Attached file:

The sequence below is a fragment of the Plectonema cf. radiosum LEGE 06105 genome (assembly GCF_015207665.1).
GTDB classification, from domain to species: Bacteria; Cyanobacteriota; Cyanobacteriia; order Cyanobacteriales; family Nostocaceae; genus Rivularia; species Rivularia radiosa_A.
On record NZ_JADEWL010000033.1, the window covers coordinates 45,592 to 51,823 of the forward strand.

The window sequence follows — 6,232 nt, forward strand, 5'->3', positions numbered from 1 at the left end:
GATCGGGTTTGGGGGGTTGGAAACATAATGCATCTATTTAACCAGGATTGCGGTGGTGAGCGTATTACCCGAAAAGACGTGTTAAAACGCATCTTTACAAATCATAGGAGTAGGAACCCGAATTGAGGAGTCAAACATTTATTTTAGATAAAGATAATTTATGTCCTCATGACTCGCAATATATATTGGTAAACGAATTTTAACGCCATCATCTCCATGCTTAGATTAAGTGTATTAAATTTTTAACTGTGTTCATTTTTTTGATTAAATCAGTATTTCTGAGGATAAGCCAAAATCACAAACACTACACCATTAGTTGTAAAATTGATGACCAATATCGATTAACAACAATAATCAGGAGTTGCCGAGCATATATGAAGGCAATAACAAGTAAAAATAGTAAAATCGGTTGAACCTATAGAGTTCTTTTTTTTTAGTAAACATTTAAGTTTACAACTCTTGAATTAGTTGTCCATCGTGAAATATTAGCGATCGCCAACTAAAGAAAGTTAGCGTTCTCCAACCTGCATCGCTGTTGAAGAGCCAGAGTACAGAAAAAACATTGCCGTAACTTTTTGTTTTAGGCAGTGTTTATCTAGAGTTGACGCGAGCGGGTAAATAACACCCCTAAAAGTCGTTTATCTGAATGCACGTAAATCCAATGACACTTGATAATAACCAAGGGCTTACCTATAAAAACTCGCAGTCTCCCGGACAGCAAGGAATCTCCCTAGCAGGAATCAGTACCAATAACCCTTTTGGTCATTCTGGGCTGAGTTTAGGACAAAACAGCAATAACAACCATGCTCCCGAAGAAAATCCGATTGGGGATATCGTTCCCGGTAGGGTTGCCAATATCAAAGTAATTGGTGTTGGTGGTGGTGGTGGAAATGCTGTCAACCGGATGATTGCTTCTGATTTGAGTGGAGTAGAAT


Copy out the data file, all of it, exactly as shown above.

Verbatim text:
The sequence below is a fragment of the Plectonema cf. radiosum LEGE 06105 genome (assembly GCF_015207665.1).
GTDB classification, from domain to species: Bacteria; Cyanobacteriota; Cyanobacteriia; order Cyanobacteriales; family Nostocaceae; genus Rivularia; species Rivularia radiosa_A.
On record NZ_JADEWL010000033.1, the window covers coordinates 45,592 to 51,823 of the forward strand.

The window sequence follows — 6,232 nt, forward strand, 5'->3', positions numbered from 1 at the left end:
GATCGGGTTTGGGGGGTTGGAAACATAATGCATCTATTTAACCAGGATTGCGGTGGTGAGCGTATTACCCGAAAAGACGTGTTAAAACGCATCTTTACAAATCATAGGAGTAGGAACCCGAATTGAGGAGTCAAACATTTATTTTAGATAAAGATAATTTATGTCCTCATGACTCGCAATATATATTGGTAAACGAATTTTAACGCCATCATCTCCATGCTTAGATTAAGTGTATTAAATTTTTAACTGTGTTCATTTTTTTGATTAAATCAGTATTTCTGAGGATAAGCCAAAATCACAAACACTACACCATTAGTTGTAAAATTGATGACCAATATCGATTAACAACAATAATCAGGAGTTGCCGAGCATATATGAAGGCAATAACAAGTAAAAATAGTAAAATCGGTTGAACCTATAGAGTTCTTTTTTTTTAGTAAACATTTAAGTTTACAACTCTTGAATTAGTTGTCCATCGTGAAATATTAGCGATCGCCAACTAAAGAAAGTTAGCGTTCTCCAACCTGCATCGCTGTTGAAGAGCCAGAGTACAGAAAAAACATTGCCGTAACTTTTTGTTTTAGGCAGTGTTTATCTAGAGTTGACGCGAGCGGGTAAATAACACCCCTAAAAGTCGTTTATCTGAATGCACGTAAATCCAATGACACTTGATAATAACCAAGGGCTTACCTATAAAAACTCGCAGTCTCCCGGACAGCAAGGAATCTCCCTAGCAGGAATCAGTACCAATAACCCTTTTGGTCATTCTGGGCTGAGTTTAGGACAAAACAGCAATAACAACCATGCTCCCGAAGAAAATCCGATTGGGGATATCGTTCCCGGTAGGGTTGCCAATATCAAAGTAATTGGTGTTGGTGGTGGTGGTGGAAATGCTGTCAACCGGATGATTGCTTCTGATTTGAGTGGAGTAGAAT